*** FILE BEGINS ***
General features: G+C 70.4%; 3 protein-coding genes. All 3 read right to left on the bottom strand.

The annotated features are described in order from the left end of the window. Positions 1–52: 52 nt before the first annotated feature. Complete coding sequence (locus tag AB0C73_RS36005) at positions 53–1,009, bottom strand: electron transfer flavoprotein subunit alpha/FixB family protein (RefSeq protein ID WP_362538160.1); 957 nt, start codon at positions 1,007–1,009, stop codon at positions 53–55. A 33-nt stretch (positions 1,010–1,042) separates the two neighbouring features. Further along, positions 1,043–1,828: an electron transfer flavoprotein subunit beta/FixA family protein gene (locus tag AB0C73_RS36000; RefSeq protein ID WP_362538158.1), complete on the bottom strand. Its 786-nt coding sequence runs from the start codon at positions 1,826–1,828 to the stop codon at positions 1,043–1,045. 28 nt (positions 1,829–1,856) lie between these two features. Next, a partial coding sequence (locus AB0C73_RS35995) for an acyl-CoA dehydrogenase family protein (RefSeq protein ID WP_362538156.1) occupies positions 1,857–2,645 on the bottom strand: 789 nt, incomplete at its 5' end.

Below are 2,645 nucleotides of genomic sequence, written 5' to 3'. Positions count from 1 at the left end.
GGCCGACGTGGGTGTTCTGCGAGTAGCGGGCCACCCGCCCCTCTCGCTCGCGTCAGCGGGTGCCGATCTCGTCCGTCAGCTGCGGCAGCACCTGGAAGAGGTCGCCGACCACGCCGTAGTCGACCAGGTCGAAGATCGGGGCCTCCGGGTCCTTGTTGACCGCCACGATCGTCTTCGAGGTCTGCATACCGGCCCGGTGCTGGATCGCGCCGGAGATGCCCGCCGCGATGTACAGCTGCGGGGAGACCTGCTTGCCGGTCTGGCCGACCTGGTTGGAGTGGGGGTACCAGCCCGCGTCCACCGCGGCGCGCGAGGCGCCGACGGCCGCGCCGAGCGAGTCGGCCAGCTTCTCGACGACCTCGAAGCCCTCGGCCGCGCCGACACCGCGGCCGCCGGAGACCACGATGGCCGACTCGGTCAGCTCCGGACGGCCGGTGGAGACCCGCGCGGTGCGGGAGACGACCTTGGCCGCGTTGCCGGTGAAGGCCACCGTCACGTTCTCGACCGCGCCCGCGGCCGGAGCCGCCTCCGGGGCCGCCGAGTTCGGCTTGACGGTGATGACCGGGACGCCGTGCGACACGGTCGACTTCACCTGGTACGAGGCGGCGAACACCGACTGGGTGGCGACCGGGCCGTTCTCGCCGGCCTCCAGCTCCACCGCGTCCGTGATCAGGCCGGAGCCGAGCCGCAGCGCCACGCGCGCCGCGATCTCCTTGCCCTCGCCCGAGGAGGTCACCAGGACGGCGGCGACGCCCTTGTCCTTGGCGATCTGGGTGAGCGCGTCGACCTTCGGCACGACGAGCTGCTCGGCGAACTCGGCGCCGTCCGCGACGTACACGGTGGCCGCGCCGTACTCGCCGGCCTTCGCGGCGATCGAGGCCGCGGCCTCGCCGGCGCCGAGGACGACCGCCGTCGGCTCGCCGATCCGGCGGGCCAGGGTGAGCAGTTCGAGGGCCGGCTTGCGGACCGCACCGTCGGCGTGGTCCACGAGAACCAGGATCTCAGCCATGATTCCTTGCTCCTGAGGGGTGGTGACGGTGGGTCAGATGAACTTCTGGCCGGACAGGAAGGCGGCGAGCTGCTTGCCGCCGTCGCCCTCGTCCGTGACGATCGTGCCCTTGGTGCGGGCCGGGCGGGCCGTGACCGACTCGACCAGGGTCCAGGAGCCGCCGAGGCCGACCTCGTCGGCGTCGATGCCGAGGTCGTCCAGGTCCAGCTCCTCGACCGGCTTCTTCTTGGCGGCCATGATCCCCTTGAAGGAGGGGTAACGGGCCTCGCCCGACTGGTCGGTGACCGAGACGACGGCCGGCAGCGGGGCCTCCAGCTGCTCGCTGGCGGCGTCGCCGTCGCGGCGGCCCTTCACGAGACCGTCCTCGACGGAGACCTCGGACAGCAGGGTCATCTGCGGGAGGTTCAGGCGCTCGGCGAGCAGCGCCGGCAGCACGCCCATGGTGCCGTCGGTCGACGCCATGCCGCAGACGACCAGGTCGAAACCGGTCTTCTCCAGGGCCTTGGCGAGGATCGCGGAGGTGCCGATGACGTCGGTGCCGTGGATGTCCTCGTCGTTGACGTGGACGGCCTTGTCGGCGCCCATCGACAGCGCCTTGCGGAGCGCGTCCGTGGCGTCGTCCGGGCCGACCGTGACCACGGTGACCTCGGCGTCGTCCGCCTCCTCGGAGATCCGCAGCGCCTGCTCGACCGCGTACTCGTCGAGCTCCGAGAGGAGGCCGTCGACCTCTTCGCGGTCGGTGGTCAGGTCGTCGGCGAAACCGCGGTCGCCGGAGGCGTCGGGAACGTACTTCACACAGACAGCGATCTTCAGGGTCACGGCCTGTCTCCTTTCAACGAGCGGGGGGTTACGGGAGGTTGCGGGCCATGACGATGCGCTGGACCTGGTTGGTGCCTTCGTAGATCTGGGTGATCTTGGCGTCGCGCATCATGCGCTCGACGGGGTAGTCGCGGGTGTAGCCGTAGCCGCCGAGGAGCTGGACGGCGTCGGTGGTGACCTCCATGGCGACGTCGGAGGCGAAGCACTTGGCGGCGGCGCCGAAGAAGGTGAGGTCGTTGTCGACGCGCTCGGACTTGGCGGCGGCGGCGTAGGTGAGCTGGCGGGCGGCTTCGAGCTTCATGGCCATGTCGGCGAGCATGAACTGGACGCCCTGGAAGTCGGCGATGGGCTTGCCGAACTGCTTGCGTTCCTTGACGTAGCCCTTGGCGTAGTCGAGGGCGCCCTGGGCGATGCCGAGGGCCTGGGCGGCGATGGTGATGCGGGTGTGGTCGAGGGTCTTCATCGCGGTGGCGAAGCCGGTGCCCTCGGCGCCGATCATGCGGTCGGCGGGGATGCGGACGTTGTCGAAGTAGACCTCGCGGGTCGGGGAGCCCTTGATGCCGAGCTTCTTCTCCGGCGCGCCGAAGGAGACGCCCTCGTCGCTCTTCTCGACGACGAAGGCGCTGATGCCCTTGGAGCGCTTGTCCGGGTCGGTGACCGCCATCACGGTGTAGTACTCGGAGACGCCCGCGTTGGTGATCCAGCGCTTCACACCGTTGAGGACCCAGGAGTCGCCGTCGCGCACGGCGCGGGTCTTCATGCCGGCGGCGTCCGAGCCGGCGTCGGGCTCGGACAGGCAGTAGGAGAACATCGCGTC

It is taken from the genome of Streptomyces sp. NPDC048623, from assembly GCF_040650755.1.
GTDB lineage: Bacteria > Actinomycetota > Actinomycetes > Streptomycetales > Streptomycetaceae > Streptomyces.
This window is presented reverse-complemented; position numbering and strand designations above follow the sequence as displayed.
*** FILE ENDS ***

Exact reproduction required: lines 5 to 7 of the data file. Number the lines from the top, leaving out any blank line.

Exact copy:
It is taken from the genome of Streptomyces sp. NPDC048623, from assembly GCF_040650755.1.
GTDB lineage: Bacteria > Actinomycetota > Actinomycetes > Streptomycetales > Streptomycetaceae > Streptomyces.
This window is presented reverse-complemented; position numbering and strand designations above follow the sequence as displayed.